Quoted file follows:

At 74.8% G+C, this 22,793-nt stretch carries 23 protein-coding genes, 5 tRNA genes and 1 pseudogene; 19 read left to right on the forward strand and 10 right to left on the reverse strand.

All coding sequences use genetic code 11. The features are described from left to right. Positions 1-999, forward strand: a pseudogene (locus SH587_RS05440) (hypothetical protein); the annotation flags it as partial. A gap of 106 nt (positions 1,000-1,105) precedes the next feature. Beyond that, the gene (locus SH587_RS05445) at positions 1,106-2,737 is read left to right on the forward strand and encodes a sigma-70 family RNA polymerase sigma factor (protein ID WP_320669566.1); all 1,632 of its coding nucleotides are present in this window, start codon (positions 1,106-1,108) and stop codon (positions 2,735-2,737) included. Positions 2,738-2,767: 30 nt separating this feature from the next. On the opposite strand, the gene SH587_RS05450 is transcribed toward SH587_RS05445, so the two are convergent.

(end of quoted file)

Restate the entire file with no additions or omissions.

At 74.8% G+C, this 22,793-nt stretch carries 23 protein-coding genes, 5 tRNA genes and 1 pseudogene; 19 read left to right on the forward strand and 10 right to left on the reverse strand.

All coding sequences use genetic code 11. The features are described from left to right. Positions 1-999, forward strand: a pseudogene (locus SH587_RS05440) (hypothetical protein); the annotation flags it as partial. A gap of 106 nt (positions 1,000-1,105) precedes the next feature. Beyond that, the gene (locus SH587_RS05445) at positions 1,106-2,737 is read left to right on the forward strand and encodes a sigma-70 family RNA polymerase sigma factor (protein ID WP_320669566.1); all 1,632 of its coding nucleotides are present in this window, start codon (positions 1,106-1,108) and stop codon (positions 2,735-2,737) included. Positions 2,738-2,767: 30 nt separating this feature from the next. On the opposite strand, the gene SH587_RS05450 is transcribed toward SH587_RS05445, so the two are convergent.